solar panelsNationally, rebates for solar residential systems are on their way down.

editor's blog logoThis isn’t really news to me — but the fact that the New York Times is now covering the drop on its green blogging pages is making me very anxious — especially since we’re still waiting to hear from Xcel Energy and whether or not they will approve our proposed 5.5 kW solar system with REC Solar for a rebate based on two brand new Econo-Heat, Envi heaters we just purchased on Saturday.

I estimate the heaters will boost our annual kWh consumption by about 2,200 kWh.

I know, it seems crazy that we have to add to our electric use to get the solar system we need to power a future EV, but that’s how it is.

It is worth pointing out that the two Econo-Heat heaters (which are very good products), will help us substantially reduce our natural gas consumption as we’ll essentially be able to turn off our furnace at night with an Envi heater in our bedroom and one in the kids’ bedroom. So, in a sense, we won’t really be using any more energy, just shifting the type of fuel used to generate it (yes, I know natural gas is cleaner than coal — but soon the heaters will be powered by solar).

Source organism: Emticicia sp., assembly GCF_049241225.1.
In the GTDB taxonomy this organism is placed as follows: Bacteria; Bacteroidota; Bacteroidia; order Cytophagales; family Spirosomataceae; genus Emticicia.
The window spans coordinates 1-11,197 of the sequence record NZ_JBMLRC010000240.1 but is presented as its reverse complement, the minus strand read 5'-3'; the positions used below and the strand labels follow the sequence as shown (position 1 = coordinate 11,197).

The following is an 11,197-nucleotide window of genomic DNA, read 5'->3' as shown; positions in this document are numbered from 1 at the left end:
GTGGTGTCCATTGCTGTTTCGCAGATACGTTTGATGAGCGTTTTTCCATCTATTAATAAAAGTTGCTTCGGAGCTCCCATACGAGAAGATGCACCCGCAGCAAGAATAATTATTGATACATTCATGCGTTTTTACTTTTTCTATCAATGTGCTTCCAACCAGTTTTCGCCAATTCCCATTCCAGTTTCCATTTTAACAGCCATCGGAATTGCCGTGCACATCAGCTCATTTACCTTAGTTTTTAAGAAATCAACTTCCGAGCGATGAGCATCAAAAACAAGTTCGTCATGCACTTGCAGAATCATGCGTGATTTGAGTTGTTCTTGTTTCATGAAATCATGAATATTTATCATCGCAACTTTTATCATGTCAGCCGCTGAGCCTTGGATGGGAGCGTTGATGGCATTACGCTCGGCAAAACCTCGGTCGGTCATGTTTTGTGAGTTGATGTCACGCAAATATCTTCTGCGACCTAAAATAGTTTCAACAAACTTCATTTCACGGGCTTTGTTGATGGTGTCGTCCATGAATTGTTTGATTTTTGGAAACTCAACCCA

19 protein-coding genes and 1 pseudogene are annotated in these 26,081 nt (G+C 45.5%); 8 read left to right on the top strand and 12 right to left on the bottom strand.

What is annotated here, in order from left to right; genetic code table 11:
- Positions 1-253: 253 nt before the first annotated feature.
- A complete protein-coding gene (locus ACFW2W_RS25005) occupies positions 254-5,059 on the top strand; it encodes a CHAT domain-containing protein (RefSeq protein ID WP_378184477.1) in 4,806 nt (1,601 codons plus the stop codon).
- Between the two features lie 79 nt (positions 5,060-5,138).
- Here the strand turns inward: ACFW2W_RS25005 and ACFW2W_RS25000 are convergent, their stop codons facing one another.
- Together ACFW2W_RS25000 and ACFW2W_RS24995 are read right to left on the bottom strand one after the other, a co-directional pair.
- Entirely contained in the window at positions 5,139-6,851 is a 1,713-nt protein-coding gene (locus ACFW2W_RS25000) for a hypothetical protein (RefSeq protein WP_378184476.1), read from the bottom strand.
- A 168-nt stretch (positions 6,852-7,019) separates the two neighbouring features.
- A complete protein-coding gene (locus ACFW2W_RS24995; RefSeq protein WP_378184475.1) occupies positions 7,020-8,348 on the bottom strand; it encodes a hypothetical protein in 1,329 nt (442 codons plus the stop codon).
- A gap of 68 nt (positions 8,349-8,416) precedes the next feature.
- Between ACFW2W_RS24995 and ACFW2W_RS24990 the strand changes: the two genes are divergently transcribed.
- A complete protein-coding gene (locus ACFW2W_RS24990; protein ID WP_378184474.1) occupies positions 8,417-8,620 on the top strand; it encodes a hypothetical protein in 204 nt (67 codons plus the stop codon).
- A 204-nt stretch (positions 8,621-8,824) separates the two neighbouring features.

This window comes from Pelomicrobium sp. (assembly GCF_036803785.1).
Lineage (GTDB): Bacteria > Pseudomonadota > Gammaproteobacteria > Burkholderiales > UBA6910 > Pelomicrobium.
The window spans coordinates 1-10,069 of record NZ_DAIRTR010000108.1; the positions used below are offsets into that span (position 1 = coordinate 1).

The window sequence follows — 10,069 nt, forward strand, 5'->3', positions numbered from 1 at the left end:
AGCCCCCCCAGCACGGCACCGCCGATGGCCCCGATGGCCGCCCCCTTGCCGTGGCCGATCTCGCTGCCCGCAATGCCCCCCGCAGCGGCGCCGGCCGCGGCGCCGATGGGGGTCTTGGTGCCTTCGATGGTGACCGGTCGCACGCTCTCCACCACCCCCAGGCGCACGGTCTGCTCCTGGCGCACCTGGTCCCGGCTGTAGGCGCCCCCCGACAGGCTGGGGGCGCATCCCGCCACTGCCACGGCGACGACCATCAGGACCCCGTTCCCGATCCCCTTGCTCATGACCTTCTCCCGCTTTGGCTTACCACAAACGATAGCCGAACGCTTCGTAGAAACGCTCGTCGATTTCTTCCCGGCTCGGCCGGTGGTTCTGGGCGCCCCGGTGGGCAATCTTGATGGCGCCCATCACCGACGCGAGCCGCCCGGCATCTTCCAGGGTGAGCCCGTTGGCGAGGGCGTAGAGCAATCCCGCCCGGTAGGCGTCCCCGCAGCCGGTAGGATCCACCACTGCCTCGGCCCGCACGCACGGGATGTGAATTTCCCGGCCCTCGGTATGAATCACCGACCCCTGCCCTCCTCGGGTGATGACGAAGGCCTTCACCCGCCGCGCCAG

In any case, if you add 2,200 kWh to the 5,136 annual kWh hours Xcel is using for its baseline on our system, it boosts our annual use to 7,336 kWh. That means that a 5.5 kW solar system — expected to produce 7,801 kWh annually on our roof — would generate 106 percent of our annual electric use. In other words, it means we would be well within Xcel’s 120-percent rule, which basically prevents consumers from putting up a solar system that produces more than 120-percent of their annual electric use.

As we wait, and wait, and wait, the clock is ticking down on the $3.50 per watt rebate that Xcel is now offering — they want to drop it to $3.00 once they’ve added 100 kW more in residential systems. 

I’m getting very anxious indeed. One-hundred kW isn’t much and a 50-cent per watt drop would cost us thousands of dollars, dollars that we simply do not have.

In sum, while it’s not the whole picture, if you’re thinking of purchasing a solar system, you might want to consider doing it sooner rather than later — if you live in an area serviced by a utility company offering rebates to customers. Because those rebates are dropping rapidly.

If you’re interested, here’s a link to the NYT.com green blog story on the dropping utility rates.

http://greeninc.blogs.nytimes.com/2009/11/02/utilities-slash-solar-incentive-programs/

Leave a Reply